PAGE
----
What I would like to do here is map out some of the main themes that in my view appear likely to inform Labour's criminal justice policy in its third term in power. For clarification I am as interested in the broader social policy themes as the narrower criminal justice and criminological ones. This is because the criminal justice system operates as an extension of, and a reinforcement of, the government's broader social policy agenda. And ultimately this broader agenda is more determinative of criminal justice policy than public opinion, political pragmatism, media-driven populism, or any other of the usual suspects blamed for the state of the law and order debate and policy.
I will divide my observations into three main areas. First, I will look at the values and beliefs that appear likely to underpin Labour's criminal justice policy. Second, I will highlight some of the main policy levers Labour is likely to use to achieve its objectives. Third, I will suggest some of the key implementation strategies Labour is likely to use.
To put on record one of my underlying assumptions, I am working on the basis that the overall policy framework of this government is likely to remain broadly the same regardless of who occupies the various posts. In other words, the government's overall policy trajectory is likely to remain broadly the same regardless of whether Tony Blair, Gordon Brown, or any other plausible successor, occupy Downing Street.
Values and beliefs
Here I will be making two main points about this government: one about an underpinning value; one about a fundamental belief.
First an underpinning value. The underpinning value is a commitment to consensual, small 'c' conservative notion of community and social order: 'respect', to use the current terminology. Take the recent comments by the new Leader of the House, Geoff Hoon, writing last week in The Guardian:
The decline in deference is on the whole to be welcomed... But one of the consequences of this is far less respect in our society - for authority and also for our traditional institutions... How depressing... to see young people swearing at police officers, or parents complaining unreasonably about teachers who have dared to discipline their child.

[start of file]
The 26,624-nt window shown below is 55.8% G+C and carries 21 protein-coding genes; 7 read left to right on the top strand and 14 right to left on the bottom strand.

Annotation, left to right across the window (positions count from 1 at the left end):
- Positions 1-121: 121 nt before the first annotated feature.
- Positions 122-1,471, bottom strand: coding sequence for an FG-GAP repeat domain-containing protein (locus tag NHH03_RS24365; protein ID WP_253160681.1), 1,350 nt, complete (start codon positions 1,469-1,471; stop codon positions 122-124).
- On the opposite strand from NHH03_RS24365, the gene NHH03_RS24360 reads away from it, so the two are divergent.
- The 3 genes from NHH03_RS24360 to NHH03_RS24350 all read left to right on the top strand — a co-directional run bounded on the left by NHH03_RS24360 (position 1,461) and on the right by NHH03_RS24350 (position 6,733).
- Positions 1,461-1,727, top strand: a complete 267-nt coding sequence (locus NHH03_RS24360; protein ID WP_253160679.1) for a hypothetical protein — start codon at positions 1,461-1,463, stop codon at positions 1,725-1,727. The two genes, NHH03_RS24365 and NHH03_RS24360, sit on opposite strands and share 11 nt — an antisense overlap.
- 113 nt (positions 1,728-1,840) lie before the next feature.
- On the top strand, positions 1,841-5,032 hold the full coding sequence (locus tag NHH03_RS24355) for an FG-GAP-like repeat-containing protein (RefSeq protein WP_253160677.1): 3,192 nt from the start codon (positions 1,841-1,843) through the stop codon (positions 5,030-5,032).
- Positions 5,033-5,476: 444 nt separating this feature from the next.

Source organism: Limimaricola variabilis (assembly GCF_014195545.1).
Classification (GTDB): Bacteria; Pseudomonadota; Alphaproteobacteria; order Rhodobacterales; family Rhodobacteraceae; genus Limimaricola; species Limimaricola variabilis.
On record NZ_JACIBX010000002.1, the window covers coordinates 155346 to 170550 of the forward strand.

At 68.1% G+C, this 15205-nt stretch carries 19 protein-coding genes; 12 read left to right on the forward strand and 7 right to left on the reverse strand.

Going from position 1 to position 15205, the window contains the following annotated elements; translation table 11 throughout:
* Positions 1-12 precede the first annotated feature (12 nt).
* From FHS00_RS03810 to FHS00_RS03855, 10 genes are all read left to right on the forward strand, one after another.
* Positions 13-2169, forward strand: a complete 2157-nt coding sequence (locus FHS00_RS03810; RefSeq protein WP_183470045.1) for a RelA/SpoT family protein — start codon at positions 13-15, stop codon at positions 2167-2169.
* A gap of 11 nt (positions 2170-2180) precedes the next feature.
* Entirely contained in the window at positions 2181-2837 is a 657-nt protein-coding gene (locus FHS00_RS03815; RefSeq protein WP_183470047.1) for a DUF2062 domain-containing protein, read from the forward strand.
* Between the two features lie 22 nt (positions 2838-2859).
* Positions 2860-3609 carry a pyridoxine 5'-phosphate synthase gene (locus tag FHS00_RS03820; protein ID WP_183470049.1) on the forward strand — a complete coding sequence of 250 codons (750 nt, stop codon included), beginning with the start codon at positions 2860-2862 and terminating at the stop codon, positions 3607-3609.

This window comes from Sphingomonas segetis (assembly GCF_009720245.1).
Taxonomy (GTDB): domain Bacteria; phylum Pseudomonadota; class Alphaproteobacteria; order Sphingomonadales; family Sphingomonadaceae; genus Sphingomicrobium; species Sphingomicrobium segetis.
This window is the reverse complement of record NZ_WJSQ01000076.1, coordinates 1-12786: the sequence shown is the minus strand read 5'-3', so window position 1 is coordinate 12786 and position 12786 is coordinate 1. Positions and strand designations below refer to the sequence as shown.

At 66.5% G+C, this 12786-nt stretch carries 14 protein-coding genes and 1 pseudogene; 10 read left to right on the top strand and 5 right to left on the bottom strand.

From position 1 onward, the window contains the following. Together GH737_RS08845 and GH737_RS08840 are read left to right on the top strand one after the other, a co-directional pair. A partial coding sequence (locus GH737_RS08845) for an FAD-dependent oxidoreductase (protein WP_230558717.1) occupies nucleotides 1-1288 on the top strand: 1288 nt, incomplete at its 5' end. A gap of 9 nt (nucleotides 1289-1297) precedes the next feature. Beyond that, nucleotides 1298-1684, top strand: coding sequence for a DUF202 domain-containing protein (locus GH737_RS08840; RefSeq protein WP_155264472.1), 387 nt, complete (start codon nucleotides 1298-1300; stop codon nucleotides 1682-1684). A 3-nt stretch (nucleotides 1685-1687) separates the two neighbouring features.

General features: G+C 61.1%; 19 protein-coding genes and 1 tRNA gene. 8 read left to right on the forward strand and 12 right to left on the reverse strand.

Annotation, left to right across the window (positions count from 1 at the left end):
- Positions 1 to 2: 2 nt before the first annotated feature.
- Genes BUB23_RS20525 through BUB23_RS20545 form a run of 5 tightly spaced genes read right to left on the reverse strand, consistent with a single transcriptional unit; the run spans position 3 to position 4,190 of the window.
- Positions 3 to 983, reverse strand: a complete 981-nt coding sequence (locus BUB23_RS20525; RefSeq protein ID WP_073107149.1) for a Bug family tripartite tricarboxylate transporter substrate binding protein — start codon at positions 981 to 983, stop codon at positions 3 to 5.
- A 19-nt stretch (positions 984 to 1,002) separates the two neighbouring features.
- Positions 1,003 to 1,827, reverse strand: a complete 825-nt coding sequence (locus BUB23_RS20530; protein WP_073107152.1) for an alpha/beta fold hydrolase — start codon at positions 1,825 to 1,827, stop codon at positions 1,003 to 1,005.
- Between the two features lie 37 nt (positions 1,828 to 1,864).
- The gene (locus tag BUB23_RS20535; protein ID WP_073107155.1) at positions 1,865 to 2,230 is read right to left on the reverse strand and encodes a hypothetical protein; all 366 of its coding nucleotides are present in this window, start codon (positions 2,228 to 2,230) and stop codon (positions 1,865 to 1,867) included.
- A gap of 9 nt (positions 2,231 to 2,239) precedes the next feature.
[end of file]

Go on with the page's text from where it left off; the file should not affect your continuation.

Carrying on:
These remarks echo closely Tony Blair's comments in Downing Street about respect the morning after the election.
Lest we think that this is a recent preoccupation of the government, the new Clause Four of the Labour Party Constitution, adopted in 1995, commits the party to:
a community... where the rights we enjoy reflect the duties that we owe, and where we live together, freely, in the spirit of solidarity, tolerance and respect.
In its commitment to community and social order, Labour has been strongly influenced by US communitarian thinking. And like communitarianism it in principle reflects a progressive concern to foster a just and cohesive society in the context of neo-liberal economic policies that tend towards social fragmentation and atomisation.
But a commitment to community and social order also requires one to take sides against those who reject such order or step outside of the normal bonds of community. And so it is that Labour's 2005 manifesto commits the party to 'protecting the law-abiding majority from the minority who abuse the system' and to fostering 'communities where the decent law-abiding majority are in charge'. Offenders, in other words, have not just broken the criminal law. They have breached communal norms. They are deviants. Moreover, this notion of deviancy from the norm has significantly widened with the emergence of the concept of anti-social behaviour.
Now a few remarks about one of Labour's fundamental beliefs. Put bluntly, this is that the post-war welfare state was a mistake, because it fostered a culture of dependency. This does not mean that Labour wishes to disband it. But it has attempted to recast it, and is likely to continue to do so. This is implicit in much rhetoric and action coming from government, such as reduced disability benefits; more stringent checks on jobseekers; vigorous attempts to get low-income lone parents into the workplace, and so on.